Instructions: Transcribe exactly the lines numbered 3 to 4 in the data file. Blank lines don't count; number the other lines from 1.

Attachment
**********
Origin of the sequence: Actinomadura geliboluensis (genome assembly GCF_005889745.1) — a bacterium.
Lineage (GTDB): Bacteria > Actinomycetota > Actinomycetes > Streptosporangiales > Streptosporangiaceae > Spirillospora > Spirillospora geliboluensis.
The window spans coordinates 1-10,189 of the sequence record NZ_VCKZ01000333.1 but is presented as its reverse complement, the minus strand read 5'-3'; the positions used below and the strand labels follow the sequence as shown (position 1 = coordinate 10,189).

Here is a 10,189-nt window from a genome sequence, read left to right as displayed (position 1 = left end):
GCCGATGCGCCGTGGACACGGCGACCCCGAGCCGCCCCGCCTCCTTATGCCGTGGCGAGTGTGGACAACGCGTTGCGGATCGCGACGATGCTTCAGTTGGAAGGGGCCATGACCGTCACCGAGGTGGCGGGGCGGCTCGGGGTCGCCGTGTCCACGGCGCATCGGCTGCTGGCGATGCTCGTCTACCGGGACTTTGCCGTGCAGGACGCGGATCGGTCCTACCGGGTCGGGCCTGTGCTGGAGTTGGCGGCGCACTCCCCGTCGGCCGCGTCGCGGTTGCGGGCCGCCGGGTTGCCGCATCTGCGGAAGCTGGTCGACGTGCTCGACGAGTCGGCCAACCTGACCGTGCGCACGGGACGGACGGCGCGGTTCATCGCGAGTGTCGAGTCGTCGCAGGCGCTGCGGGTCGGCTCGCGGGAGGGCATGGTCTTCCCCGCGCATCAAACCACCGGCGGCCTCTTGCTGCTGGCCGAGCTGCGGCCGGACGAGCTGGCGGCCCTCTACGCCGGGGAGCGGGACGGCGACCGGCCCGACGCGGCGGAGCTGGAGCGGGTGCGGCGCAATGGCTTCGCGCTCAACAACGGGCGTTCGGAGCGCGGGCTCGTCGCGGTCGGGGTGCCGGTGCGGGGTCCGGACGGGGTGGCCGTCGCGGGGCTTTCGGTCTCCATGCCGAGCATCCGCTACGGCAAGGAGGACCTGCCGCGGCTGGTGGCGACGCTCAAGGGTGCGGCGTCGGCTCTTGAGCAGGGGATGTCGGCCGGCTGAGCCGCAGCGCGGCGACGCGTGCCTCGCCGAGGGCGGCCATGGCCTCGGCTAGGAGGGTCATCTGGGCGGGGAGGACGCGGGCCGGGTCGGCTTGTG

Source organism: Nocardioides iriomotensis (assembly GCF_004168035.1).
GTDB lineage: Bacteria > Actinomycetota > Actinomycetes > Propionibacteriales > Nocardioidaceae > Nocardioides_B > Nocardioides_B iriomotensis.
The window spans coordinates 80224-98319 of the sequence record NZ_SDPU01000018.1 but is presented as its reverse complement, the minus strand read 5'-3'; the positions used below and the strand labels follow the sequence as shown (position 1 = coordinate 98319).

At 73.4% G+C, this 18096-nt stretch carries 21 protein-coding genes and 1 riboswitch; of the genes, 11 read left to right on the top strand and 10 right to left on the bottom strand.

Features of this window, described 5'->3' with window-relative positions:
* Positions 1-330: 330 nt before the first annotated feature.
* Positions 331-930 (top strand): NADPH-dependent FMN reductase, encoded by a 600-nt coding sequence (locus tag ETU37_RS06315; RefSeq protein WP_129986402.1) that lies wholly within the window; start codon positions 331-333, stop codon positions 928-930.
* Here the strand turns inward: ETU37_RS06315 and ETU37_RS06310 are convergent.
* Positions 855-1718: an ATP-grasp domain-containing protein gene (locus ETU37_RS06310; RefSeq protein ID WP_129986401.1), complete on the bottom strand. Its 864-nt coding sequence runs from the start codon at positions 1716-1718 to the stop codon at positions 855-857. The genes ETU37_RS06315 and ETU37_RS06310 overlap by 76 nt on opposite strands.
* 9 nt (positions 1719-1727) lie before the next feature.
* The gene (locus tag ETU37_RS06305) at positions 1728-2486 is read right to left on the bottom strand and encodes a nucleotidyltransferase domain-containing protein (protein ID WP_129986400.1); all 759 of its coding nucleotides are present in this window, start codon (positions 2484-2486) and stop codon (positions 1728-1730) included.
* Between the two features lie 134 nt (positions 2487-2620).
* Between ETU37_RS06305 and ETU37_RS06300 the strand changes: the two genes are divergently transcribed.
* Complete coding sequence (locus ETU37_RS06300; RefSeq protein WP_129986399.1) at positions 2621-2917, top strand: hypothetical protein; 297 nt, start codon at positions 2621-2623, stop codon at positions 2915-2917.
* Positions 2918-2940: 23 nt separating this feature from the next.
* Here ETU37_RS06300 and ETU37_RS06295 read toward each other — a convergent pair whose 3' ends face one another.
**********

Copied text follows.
The window spans coordinates 1-10,189 of the sequence record NZ_VCKZ01000333.1 but is presented as its reverse complement, the minus strand read 5'-3'; the positions used below and the strand labels follow the sequence as shown (position 1 = coordinate 10,189).

Here is a 10,189-nt window from a genome sequence, read left to right as displayed (position 1 = left end):